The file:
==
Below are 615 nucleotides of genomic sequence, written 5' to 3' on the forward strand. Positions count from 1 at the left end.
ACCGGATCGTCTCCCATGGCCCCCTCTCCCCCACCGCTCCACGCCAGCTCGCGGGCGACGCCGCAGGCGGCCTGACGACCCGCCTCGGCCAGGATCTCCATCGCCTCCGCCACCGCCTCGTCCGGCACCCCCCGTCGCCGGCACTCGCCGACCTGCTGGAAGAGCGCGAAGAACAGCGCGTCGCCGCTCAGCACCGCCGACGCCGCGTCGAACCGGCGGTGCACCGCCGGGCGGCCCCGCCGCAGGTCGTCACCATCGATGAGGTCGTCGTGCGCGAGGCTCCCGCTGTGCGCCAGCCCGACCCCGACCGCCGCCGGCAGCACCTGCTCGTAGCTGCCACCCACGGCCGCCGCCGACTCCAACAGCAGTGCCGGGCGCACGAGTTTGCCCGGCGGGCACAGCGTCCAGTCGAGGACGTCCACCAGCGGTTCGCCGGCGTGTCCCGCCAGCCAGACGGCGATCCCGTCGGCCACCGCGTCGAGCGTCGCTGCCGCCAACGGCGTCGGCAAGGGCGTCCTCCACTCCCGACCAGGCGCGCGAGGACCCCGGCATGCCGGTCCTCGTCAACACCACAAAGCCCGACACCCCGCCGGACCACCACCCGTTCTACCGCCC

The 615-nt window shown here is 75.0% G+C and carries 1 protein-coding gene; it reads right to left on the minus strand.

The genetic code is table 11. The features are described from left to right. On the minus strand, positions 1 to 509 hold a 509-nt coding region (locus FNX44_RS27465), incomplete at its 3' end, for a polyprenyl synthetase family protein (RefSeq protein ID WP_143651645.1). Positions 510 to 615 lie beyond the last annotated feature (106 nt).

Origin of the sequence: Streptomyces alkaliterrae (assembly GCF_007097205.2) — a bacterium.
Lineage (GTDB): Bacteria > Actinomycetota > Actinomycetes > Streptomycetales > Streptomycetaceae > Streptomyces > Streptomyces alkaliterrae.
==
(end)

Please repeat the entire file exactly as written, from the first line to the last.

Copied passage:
Below are 615 nucleotides of genomic sequence, written 5' to 3' on the forward strand. Positions count from 1 at the left end.
ACCGGATCGTCTCCCATGGCCCCCTCTCCCCCACCGCTCCACGCCAGCTCGCGGGCGACGCCGCAGGCGGCCTGACGACCCGCCTCGGCCAGGATCTCCATCGCCTCCGCCACCGCCTCGTCCGGCACCCCCCGTCGCCGGCACTCGCCGACCTGCTGGAAGAGCGCGAAGAACAGCGCGTCGCCGCTCAGCACCGCCGACGCCGCGTCGAACCGGCGGTGCACCGCCGGGCGGCCCCGCCGCAGGTCGTCACCATCGATGAGGTCGTCGTGCGCGAGGCTCCCGCTGTGCGCCAGCCCGACCCCGACCGCCGCCGGCAGCACCTGCTCGTAGCTGCCACCCACGGCCGCCGCCGACTCCAACAGCAGTGCCGGGCGCACGAGTTTGCCCGGCGGGCACAGCGTCCAGTCGAGGACGTCCACCAGCGGTTCGCCGGCGTGTCCCGCCAGCCAGACGGCGATCCCGTCGGCCACCGCGTCGAGCGTCGCTGCCGCCAACGGCGTCGGCAAGGGCGTCCTCCACTCCCGACCAGGCGCGCGAGGACCCCGGCATGCCGGTCCTCGTCAACACCACAAAGCCCGACACCCCGCCGGACCACCACCCGTTCTACCGCCC

The 615-nt window shown here is 75.0% G+C and carries 1 protein-coding gene; it reads right to left on the minus strand.

The genetic code is table 11. The features are described from left to right. On the minus strand, positions 1 to 509 hold a 509-nt coding region (locus FNX44_RS27465), incomplete at its 3' end, for a polyprenyl synthetase family protein (RefSeq protein ID WP_143651645.1). Positions 510 to 615 lie beyond the last annotated feature (106 nt).

Origin of the sequence: Streptomyces alkaliterrae (assembly GCF_007097205.2) — a bacterium.
Lineage (GTDB): Bacteria > Actinomycetota > Actinomycetes > Streptomycetales > Streptomycetaceae > Streptomyces > Streptomyces alkaliterrae.